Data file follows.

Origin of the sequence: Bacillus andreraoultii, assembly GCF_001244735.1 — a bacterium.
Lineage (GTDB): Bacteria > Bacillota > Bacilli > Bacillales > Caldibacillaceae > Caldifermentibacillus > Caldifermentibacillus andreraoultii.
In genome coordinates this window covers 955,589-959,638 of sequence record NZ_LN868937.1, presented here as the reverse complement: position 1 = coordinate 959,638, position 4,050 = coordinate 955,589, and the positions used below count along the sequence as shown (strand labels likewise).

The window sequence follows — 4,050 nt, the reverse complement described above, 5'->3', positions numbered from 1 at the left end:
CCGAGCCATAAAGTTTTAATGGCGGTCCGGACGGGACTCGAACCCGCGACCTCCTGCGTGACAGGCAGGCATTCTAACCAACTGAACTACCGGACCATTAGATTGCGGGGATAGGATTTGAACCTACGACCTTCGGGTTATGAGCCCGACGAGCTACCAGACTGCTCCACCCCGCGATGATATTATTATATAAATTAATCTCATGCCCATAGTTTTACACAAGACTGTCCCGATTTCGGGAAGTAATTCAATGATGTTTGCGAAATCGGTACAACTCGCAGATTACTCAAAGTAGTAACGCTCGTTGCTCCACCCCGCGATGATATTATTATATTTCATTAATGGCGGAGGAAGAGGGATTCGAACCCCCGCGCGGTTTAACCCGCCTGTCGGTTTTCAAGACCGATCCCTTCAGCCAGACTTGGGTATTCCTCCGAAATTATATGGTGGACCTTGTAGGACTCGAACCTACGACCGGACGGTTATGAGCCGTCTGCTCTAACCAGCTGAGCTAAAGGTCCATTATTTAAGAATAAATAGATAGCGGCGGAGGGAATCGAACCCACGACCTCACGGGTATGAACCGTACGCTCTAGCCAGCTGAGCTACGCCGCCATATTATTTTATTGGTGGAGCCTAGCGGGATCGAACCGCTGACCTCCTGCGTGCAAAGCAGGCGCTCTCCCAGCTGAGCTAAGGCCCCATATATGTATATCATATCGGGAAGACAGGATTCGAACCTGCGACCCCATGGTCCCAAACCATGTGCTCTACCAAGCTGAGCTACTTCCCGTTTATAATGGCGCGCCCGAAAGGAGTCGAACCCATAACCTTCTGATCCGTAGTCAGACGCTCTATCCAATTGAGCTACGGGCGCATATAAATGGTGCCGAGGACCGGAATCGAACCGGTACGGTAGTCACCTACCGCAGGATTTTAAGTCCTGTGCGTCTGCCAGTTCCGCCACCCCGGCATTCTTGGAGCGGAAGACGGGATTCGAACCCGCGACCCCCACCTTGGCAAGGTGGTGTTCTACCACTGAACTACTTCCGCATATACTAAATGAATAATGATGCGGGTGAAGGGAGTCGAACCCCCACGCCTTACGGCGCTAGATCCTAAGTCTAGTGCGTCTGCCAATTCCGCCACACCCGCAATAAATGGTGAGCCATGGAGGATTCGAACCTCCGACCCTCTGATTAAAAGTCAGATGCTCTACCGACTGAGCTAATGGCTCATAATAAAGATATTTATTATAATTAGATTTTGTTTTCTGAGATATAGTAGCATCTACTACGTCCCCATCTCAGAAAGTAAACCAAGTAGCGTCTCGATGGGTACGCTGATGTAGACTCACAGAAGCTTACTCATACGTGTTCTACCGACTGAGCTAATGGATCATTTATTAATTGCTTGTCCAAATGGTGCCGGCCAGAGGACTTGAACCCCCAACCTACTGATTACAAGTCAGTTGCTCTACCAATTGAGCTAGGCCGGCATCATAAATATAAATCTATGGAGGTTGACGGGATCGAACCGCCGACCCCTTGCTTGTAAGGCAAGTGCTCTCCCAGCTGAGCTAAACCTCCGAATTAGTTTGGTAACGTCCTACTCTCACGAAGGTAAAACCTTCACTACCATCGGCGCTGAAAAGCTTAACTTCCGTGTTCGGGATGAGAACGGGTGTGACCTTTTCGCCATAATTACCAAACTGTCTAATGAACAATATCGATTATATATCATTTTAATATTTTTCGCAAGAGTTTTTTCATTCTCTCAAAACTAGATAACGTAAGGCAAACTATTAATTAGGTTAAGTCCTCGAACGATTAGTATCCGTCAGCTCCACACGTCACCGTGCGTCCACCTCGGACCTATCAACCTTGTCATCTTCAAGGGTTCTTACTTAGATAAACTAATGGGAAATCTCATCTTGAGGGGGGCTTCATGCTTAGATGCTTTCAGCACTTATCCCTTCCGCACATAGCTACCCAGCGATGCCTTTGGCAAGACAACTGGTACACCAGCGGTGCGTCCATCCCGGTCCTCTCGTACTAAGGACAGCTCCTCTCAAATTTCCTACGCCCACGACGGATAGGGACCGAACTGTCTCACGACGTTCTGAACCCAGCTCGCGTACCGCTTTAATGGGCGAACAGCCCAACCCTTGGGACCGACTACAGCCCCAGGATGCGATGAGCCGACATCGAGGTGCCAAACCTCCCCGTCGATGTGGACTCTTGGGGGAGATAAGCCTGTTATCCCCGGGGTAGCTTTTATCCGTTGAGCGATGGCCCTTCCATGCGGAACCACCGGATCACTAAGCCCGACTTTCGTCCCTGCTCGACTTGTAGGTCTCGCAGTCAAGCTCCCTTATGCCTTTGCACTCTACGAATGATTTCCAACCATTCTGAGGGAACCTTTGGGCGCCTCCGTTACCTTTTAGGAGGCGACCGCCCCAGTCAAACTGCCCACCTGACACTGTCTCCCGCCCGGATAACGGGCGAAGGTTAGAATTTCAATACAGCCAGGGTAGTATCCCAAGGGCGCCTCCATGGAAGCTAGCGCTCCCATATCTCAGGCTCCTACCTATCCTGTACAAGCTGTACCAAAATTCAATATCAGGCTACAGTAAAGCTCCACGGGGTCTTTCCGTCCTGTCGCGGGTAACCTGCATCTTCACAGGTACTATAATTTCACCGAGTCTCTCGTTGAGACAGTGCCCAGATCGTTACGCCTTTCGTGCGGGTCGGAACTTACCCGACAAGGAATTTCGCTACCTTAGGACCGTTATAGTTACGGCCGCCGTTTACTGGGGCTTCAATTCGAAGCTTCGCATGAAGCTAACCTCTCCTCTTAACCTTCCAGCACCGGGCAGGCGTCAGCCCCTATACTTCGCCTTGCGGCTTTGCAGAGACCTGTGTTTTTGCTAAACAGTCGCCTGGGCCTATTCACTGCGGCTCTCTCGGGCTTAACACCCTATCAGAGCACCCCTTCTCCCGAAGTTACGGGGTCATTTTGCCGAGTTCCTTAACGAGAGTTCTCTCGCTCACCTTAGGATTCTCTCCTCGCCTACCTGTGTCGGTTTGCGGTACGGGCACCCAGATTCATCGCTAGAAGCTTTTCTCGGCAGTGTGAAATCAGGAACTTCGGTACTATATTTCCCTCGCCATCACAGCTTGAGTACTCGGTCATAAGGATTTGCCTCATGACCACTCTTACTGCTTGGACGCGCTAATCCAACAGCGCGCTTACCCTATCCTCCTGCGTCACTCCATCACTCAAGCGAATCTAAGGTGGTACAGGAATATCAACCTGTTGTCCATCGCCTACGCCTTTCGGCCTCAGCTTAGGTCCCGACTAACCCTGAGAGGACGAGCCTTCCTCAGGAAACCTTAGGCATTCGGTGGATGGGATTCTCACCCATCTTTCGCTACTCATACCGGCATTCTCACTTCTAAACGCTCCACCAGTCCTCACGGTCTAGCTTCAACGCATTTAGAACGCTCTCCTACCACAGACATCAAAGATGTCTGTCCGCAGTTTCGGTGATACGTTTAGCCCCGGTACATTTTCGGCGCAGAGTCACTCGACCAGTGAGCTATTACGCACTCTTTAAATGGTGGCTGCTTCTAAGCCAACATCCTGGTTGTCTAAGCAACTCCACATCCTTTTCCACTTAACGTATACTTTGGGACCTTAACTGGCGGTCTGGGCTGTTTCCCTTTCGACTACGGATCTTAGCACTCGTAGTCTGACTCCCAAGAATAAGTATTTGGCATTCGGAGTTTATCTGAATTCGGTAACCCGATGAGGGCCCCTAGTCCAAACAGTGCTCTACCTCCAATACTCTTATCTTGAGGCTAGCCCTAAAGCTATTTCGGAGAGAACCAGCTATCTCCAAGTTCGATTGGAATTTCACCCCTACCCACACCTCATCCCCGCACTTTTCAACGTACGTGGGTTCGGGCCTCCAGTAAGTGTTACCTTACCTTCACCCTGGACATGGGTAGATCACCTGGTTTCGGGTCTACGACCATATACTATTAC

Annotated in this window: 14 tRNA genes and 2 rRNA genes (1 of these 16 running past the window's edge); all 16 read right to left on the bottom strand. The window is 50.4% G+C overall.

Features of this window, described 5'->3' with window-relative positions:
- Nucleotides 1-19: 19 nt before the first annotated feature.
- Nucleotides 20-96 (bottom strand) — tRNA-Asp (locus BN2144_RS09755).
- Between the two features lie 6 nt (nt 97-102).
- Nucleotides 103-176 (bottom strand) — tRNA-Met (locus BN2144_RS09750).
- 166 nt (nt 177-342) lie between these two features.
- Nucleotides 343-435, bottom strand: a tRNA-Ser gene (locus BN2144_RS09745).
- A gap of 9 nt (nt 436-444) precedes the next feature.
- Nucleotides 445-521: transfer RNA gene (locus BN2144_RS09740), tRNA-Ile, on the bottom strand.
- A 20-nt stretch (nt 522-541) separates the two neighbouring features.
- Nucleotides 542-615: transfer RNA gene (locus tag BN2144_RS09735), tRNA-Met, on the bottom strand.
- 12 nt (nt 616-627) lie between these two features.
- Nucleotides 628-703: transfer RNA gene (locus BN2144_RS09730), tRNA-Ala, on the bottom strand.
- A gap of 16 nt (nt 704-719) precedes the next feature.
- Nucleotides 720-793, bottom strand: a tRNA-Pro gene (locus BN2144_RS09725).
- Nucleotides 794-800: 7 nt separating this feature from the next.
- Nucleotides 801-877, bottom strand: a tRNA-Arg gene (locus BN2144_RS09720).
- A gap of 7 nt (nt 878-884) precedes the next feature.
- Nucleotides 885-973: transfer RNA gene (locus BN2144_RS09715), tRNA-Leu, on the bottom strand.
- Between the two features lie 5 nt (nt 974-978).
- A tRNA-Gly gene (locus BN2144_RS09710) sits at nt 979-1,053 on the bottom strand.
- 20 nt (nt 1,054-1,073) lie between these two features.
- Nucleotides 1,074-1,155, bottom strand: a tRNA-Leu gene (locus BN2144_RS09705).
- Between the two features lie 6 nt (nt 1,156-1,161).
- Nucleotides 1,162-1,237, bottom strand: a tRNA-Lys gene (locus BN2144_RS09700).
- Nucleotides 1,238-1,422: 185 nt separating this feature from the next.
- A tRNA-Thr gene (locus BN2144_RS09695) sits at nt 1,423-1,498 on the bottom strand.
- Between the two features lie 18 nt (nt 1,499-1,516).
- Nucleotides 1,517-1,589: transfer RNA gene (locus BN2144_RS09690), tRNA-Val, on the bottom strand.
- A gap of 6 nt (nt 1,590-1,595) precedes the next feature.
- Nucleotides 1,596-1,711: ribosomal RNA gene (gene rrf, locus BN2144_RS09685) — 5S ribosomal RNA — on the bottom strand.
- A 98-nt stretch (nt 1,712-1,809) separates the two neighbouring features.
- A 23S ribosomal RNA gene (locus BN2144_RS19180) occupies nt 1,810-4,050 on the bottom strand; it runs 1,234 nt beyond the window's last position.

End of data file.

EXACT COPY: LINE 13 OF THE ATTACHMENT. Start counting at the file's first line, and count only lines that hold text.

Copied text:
- Nucleotides 343-435, bottom strand: a tRNA-Ser gene (locus BN2144_RS09745).